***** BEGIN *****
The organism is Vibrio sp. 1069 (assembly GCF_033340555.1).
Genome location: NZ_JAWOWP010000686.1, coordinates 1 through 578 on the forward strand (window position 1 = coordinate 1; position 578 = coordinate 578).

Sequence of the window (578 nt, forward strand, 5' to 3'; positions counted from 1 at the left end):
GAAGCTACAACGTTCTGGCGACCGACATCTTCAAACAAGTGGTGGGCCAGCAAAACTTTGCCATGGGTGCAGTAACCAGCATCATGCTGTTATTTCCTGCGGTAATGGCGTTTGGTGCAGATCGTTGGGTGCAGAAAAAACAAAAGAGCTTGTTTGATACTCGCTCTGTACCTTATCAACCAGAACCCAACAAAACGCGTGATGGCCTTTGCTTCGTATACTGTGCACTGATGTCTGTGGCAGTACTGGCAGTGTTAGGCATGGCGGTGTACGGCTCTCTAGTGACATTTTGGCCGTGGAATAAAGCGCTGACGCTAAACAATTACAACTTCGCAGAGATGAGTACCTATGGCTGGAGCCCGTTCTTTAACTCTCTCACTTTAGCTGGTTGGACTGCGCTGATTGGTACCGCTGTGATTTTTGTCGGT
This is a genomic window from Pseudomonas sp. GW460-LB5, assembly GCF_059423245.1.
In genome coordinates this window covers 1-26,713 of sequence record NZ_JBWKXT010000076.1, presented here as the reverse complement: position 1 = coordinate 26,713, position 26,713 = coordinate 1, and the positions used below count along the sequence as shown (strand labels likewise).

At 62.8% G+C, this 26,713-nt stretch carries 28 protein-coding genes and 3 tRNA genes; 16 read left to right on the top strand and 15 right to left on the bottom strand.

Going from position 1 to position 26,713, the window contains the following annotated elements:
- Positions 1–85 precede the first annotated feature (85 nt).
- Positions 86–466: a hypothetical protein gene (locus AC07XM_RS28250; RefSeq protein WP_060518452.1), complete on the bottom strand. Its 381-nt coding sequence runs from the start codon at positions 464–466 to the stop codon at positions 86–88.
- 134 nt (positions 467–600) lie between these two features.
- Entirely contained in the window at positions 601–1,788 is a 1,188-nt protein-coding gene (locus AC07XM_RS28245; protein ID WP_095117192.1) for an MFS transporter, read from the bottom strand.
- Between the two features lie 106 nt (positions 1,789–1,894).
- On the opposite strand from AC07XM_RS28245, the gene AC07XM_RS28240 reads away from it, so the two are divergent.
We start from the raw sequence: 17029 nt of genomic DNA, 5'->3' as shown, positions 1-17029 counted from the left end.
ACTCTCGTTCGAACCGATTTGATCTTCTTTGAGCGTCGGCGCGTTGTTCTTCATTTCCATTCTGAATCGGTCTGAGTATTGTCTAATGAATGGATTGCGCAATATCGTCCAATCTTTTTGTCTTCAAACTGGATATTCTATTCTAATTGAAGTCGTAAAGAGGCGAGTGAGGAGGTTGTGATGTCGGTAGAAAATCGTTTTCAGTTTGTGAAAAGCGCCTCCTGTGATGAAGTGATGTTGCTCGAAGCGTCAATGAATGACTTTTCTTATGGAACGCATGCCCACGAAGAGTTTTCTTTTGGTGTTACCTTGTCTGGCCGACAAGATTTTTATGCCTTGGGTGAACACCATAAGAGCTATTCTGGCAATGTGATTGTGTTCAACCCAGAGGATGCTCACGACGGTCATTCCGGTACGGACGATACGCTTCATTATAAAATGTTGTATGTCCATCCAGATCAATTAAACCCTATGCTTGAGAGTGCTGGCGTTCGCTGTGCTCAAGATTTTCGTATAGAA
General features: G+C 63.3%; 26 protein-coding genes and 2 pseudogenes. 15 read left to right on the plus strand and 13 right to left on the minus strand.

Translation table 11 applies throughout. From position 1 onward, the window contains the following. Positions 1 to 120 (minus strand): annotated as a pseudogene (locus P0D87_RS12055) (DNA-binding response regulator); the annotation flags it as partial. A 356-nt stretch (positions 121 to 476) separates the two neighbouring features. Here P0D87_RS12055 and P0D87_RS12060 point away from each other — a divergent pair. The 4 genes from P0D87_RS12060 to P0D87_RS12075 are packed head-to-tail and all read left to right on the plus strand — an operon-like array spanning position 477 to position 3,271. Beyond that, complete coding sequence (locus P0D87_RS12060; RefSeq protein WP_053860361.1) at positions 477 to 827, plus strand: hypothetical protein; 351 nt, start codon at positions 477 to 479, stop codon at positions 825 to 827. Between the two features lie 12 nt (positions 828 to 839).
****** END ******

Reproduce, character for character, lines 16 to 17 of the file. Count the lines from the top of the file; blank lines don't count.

ACTCTCGTTCGAACCGATTTGATCTTCTTTGAGCGTCGGCGCGTTGTTCTTCATTTCCATTCTGAATCGGTCTGAGTATTGTCTAATGAATGGATTGCGCAATATCGTCCAATCTTTTTGTCTTCAAACTGGATATTCTATTCTAATTGAAGTCGTAAAGAGGCGAGTGAGGAGGTTGTGATGTCGGTAGAAAATCGTTTTCAGTTTGTGAAAAGCGCCTCCTGTGATGAAGTGATGTTGCTCGAAGCGTCAATGAATGACTTTTCTTATGGAACGCATGCCCACGAAGAGTTTTCTTTTGGTGTTACCTTGTCTGGCCGACAAGATTTTTATGCCTTGGGTGAACACCATAAGAGCTATTCTGGCAATGTGATTGTGTTCAACCCAGAGGATGCTCACGACGGTCATTCCGGTACGGACGATACGCTTCATTATAAAATGTTGTATGTCCATCCAGATCAATTAAACCCTATGCTTGAGAGTGCTGGCGTTCGCTGTGCTCAAGATTTTCGTATAGAA
General features: G+C 63.3%; 26 protein-coding genes and 2 pseudogenes. 15 read left to right on the plus strand and 13 right to left on the minus strand.